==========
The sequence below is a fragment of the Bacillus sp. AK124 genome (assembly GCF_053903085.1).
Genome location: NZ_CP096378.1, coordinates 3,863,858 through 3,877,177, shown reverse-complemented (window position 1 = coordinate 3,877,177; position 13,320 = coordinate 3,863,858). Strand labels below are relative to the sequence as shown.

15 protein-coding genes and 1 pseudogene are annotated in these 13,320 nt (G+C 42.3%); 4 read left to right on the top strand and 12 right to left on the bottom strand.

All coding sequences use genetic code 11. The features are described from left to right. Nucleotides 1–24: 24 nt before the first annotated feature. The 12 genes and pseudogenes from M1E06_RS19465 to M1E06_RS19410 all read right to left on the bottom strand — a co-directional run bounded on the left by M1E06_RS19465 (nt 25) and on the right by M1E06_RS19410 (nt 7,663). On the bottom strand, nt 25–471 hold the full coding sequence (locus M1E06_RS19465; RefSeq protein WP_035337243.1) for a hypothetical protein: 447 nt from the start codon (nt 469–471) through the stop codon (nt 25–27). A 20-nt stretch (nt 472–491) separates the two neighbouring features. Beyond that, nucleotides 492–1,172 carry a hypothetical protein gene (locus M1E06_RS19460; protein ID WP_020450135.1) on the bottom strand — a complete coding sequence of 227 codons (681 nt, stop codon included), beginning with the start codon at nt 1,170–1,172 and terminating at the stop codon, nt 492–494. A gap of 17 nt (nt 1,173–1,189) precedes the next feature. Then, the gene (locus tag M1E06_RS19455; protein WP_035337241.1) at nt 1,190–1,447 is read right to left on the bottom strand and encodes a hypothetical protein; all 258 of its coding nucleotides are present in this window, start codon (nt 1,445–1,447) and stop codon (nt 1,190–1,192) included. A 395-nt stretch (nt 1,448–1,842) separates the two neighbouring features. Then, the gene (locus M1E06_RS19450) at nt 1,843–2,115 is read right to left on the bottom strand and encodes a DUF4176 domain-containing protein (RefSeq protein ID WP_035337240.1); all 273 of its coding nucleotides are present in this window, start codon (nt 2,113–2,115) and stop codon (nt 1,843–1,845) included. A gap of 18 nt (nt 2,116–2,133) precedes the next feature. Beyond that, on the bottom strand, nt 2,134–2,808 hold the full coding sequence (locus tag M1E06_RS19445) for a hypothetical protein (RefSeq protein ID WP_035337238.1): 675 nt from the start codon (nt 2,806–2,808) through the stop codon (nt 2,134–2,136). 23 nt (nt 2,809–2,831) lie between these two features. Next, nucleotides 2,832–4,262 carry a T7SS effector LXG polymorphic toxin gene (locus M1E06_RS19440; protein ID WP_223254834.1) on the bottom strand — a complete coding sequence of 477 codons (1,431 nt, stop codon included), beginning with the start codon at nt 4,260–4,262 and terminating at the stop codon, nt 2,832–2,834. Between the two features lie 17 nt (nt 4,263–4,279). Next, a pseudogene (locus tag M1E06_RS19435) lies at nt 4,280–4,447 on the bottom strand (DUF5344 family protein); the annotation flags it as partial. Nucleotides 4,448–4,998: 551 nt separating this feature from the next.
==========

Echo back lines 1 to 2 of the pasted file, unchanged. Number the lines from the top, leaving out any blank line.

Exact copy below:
The sequence below is a fragment of the Bacillus sp. AK124 genome (assembly GCF_053903085.1).
Genome location: NZ_CP096378.1, coordinates 3,863,858 through 3,877,177, shown reverse-complemented (window position 1 = coordinate 3,877,177; position 13,320 = coordinate 3,863,858). Strand labels below are relative to the sequence as shown.